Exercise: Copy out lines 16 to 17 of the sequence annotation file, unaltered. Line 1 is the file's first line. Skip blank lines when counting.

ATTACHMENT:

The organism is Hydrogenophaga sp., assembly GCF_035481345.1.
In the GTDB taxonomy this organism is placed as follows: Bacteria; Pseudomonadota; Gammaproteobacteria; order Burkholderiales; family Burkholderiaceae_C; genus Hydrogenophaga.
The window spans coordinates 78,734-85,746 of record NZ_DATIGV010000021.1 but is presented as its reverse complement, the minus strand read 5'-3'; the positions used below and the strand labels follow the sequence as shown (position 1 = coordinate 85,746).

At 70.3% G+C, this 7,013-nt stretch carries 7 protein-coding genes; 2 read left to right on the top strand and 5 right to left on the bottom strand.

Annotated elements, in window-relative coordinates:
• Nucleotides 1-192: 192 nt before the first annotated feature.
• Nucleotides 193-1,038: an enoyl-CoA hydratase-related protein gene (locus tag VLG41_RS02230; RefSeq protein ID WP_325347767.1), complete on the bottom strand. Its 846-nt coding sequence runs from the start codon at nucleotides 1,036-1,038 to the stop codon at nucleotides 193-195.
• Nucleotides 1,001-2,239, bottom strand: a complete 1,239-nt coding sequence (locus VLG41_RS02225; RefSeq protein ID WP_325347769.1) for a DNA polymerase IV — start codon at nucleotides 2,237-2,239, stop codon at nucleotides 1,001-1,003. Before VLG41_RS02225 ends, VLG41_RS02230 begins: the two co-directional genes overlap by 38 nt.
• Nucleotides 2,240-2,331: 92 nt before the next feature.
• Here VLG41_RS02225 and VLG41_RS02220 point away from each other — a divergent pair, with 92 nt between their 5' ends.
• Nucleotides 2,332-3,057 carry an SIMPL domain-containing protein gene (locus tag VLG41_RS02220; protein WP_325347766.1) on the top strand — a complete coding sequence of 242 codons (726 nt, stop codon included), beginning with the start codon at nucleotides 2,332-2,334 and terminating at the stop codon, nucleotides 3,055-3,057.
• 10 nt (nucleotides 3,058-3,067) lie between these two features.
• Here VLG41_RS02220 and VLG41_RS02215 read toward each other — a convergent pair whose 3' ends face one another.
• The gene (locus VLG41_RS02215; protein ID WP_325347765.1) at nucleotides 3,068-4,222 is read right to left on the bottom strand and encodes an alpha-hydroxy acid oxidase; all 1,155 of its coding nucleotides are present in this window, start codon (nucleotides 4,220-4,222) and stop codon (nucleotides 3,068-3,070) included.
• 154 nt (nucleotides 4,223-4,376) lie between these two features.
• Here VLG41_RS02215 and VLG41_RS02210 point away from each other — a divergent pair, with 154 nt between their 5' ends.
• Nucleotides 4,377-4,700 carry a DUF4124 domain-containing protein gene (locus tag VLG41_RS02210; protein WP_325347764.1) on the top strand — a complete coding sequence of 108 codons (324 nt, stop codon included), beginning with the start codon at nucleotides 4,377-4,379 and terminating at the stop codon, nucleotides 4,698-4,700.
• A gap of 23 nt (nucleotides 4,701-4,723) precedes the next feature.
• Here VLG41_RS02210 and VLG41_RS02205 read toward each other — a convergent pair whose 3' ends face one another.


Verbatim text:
• Here VLG41_RS02215 and VLG41_RS02210 point away from each other — a divergent pair, with 154 nt between their 5' ends.
• Nucleotides 4,377-4,700 carry a DUF4124 domain-containing protein gene (locus tag VLG41_RS02210; protein WP_325347764.1) on the top strand — a complete coding sequence of 108 codons (324 nt, stop codon included), beginning with the start codon at nucleotides 4,377-4,379 and terminating at the stop codon, nucleotides 4,698-4,700.